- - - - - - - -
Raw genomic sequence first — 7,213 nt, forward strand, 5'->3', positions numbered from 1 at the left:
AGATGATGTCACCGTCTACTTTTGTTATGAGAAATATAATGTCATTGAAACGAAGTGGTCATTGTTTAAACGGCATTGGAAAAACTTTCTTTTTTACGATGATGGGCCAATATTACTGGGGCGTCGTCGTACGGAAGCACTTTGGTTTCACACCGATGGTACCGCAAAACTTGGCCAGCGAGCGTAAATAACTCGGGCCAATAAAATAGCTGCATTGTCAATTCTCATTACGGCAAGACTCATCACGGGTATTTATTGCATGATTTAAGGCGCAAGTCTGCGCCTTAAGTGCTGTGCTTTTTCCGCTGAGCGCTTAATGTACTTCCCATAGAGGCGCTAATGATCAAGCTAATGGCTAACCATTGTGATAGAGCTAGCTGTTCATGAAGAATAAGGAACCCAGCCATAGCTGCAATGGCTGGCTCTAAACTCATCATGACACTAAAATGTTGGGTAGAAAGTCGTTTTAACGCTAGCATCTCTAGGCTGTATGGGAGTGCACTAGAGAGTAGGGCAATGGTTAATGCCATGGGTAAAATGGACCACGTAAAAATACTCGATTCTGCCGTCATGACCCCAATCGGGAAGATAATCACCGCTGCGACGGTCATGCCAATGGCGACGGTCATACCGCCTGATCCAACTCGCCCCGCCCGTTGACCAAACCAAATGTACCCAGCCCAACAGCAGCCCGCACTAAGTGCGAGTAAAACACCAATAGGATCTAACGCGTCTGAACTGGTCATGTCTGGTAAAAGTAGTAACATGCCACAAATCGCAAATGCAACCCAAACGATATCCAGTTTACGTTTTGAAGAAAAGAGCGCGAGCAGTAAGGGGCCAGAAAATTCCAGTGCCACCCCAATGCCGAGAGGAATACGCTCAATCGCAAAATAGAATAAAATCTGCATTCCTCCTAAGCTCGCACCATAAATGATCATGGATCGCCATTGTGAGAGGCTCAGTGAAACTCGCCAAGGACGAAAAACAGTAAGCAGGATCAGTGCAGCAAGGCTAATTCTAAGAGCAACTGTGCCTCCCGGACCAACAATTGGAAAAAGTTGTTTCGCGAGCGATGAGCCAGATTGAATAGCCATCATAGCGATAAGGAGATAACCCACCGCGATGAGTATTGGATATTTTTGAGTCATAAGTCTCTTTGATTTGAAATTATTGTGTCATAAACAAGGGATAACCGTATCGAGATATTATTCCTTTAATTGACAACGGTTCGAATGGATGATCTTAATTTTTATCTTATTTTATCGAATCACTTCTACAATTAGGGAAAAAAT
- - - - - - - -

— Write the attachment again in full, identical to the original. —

Raw genomic sequence first — 7,213 nt, forward strand, 5'->3', positions numbered from 1 at the left:
AGATGATGTCACCGTCTACTTTTGTTATGAGAAATATAATGTCATTGAAACGAAGTGGTCATTGTTTAAACGGCATTGGAAAAACTTTCTTTTTTACGATGATGGGCCAATATTACTGGGGCGTCGTCGTACGGAAGCACTTTGGTTTCACACCGATGGTACCGCAAAACTTGGCCAGCGAGCGTAAATAACTCGGGCCAATAAAATAGCTGCATTGTCAATTCTCATTACGGCAAGACTCATCACGGGTATTTATTGCATGATTTAAGGCGCAAGTCTGCGCCTTAAGTGCTGTGCTTTTTCCGCTGAGCGCTTAATGTACTTCCCATAGAGGCGCTAATGATCAAGCTAATGGCTAACCATTGTGATAGAGCTAGCTGTTCATGAAGAATAAGGAACCCAGCCATAGCTGCAATGGCTGGCTCTAAACTCATCATGACACTAAAATGTTGGGTAGAAAGTCGTTTTAACGCTAGCATCTCTAGGCTGTATGGGAGTGCACTAGAGAGTAGGGCAATGGTTAATGCCATGGGTAAAATGGACCACGTAAAAATACTCGATTCTGCCGTCATGACCCCAATCGGGAAGATAATCACCGCTGCGACGGTCATGCCAATGGCGACGGTCATACCGCCTGATCCAACTCGCCCCGCCCGTTGACCAAACCAAATGTACCCAGCCCAACAGCAGCCCGCACTAAGTGCGAGTAAAACACCAATAGGATCTAACGCGTCTGAACTGGTCATGTCTGGTAAAAGTAGTAACATGCCACAAATCGCAAATGCAACCCAAACGATATCCAGTTTACGTTTTGAAGAAAAGAGCGCGAGCAGTAAGGGGCCAGAAAATTCCAGTGCCACCCCAATGCCGAGAGGAATACGCTCAATCGCAAAATAGAATAAAATCTGCATTCCTCCTAAGCTCGCACCATAAATGATCATGGATCGCCATTGTGAGAGGCTCAGTGAAACTCGCCAAGGACGAAAAACAGTAAGCAGGATCAGTGCAGCAAGGCTAATTCTAAGAGCAACTGTGCCTCCCGGACCAACAATTGGAAAAAGTTGTTTCGCGAGCGATGAGCCAGATTGAATAGCCATCATAGCGATAAGGAGATAACCCACCGCGATGAGTATTGGATATTTTTGAGTCATAAGTCTCTTTGATTTGAAATTATTGTGTCATAAACAAGGGATAACCGTATCGAGATATTATTCCTTTAATTGACAACGGTTCGAATGGATGATCTTAATTTTTATCTTATTTTATCGAATCACTTCTACAATTAGGGAAAAAAT